ANYWAYS ON TO THE REST OF THE ALBUM. it's consistently awesome. it frustrates me ever so much that her sister, jun, shall always overshadow her. of course, jun is superior (but then, jun is superior to most musicians, no matter the genre), but that's beside the point; kyoko had plenty of talent. her willingness to be playful and weird: on the fourth track, "責任とってよ", she and a male vocalist "rap". it kinda reminds me of 塊魂's soundtrack . . . if 塊魂's soundtrack had been recorded in the 80s. oh yeah, while i'm still on this track, i think her sister can be heard shouting the chorus at about the half-way mark . . . speaking of jun, the one time on this album where kyoko really reminds me of her sister is on the track "悲しみはリアルすぎて…". she sings in a crooning, seductive sort of way (think of the way jun sings in YAPOOS' classic "Barbara Sexaroid").
over all, the album is absolutely stunningly fun to listen to. it's joyous and giddy and silly. there are few albums that cheer me up when i'm feeling the blues (which is surprisingly rare for someone who primarily blogs about post-punk and "introspective idol-pop"). this is all very bitter sweet, of course, because on a hot summer day in july of 2002 she committed suicide. this shouldn't come as a surprise to longtime fans of togawa jun; jun herself has attempted to end her life at least once (supposedly she has visible scars from said attempts).
by request, here's an album by the noise project Pedestrian Deposit. because of their use of ambient calm between harsh waves of noise they really create a rather lovely sound, as opposed to one that is threatening (like a good portion of the noise i enjoy). this album is a particularly good example of their sound.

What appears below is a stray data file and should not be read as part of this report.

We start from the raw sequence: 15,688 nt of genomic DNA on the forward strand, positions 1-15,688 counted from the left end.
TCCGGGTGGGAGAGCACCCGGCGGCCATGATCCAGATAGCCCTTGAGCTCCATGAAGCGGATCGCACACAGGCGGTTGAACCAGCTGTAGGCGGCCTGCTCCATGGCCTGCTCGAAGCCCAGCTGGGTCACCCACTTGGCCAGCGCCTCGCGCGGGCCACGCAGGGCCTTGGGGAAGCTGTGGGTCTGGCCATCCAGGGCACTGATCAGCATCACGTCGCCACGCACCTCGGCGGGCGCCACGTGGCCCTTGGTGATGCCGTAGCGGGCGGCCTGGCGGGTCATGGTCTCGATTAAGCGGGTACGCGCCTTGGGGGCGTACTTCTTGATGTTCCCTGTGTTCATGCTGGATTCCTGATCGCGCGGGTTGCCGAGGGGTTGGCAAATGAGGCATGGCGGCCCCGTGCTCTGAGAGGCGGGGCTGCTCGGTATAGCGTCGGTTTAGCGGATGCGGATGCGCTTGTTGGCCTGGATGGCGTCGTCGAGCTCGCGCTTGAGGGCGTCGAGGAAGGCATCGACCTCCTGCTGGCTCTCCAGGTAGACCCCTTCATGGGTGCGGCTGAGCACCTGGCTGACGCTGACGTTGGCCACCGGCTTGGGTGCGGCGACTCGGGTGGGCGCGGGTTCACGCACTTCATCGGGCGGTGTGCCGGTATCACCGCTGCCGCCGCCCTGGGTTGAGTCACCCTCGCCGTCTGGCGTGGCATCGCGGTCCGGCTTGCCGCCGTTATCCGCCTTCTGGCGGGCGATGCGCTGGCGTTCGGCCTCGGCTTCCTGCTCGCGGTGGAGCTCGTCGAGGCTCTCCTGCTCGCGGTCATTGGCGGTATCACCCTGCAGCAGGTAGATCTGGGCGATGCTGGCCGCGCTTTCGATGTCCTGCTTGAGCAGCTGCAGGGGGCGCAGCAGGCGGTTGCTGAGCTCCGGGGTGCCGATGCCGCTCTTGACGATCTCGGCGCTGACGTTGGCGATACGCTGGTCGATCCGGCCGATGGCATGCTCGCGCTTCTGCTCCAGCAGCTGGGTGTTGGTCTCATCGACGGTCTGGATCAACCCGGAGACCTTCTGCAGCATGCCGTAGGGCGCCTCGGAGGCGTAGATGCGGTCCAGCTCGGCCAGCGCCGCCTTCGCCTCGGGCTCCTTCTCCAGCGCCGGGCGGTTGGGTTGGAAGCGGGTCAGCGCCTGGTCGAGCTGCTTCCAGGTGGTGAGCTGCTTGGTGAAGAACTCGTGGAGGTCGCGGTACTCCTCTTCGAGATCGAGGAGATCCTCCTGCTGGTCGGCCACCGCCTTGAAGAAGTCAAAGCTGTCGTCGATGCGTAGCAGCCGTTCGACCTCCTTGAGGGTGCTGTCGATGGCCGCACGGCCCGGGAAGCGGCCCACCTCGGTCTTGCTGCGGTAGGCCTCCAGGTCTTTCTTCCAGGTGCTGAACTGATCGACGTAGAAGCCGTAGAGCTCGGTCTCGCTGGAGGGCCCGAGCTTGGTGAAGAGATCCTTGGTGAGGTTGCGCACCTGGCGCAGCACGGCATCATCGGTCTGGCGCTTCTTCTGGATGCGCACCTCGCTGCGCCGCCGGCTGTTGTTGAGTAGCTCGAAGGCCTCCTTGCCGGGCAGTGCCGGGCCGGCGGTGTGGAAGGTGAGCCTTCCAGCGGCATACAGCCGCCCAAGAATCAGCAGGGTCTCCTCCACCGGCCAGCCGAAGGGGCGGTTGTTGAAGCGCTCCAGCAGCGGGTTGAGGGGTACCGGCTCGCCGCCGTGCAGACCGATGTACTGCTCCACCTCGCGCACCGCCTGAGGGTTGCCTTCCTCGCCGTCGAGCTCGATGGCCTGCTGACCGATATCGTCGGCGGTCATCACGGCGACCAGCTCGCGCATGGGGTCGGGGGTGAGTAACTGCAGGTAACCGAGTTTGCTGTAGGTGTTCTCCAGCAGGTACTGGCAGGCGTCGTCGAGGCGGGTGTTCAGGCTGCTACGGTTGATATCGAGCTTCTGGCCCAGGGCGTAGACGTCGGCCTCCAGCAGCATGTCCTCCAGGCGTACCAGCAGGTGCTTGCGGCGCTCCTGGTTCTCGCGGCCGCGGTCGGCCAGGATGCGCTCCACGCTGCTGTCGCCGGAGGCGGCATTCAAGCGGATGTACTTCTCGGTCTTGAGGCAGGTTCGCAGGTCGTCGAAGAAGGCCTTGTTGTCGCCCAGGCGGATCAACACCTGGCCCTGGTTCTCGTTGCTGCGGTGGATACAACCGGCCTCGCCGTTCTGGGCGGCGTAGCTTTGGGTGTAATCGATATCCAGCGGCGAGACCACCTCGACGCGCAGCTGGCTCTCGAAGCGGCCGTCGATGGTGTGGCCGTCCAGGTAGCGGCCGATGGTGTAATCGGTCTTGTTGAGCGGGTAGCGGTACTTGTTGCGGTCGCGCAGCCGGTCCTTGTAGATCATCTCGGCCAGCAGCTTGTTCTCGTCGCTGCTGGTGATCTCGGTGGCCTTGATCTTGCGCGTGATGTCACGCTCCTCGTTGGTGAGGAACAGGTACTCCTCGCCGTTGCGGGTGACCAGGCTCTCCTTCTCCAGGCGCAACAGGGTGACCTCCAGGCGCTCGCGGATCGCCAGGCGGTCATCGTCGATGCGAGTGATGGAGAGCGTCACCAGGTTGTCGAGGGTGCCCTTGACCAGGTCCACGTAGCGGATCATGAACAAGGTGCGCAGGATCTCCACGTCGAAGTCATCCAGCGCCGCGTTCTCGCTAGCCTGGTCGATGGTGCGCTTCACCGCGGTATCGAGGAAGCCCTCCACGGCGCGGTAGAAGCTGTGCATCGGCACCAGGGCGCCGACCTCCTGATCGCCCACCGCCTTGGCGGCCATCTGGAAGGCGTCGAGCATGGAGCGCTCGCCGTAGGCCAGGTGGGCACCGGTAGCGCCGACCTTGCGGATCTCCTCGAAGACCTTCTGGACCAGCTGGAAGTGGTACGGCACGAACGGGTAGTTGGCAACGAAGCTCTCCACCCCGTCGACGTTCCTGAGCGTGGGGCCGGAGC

the first track, "Angora", begins with some sort of looped string sample, reversed. it's not unpleasant. this is quickly cut short by loud blasts of feedback, which then falters for but a moment before starting up again in full force. the track stutters and can't decide if it wants to be an ambient piece or a noise piece, and the effect it has upon my ears as i listen is very jarring. i get drawn in towards the haunting ambient bits only to be slapped across the face when, out of nowhere, the noise portions of the track blast out of nowhere yet again. the track ends with a very soft ambient blipping sound.
track two: "Ideal". we begin with a crumbling sound that quickly degenerates into a buzzing whine, which then fades away into a echoing ambiance, and after about a minute or so into the track we are treated with a melancholic guitar strumming, surrounded by what sounds like rain falling in the distance. the guitar mutates into a synthesizer, and it's an absolutely beautiful sound. it finally mutates again so that it's clear that it's a guitar, but now the sound is reversed (it's still playing the same repeating tune, so it's very strange sounding).
track three, "An Examination", is the real centerpiece for this album. it begins with a very high pitched feedback sound, layered under and over a crackling static sound. it's not terribly loud at first, but soon fixes itself, and the track roars to life. around the two minute mark there is this fascinating whirring sound going on that i have to sit up and listen to any time i hear it.
by the time three minutes have passed, the sounds become more natural sounding. we hear echos of metal crashing and scraping against metal. this is the sound of an construction site cannibalizing itself.
track four, "Asphyxiate", is a rather spooky ambient piece. for the most part it is a rather long build up, until around the four minute mark where we start to hear some gorgeous melodies playing below the rumbling industrial sounds (by industrial i mean like a warehouse). the track comes to and end with the sound of blowing wind and a light tinkling glass sound, as well as church bells.
the final track, "Materialism", is another beautiful ambient track. there is certainly a chord progression here, but it's rather subtle. if you're listening close enough you'll get to hear a very lovely song. probably my favorite track on the album.
3. An Examination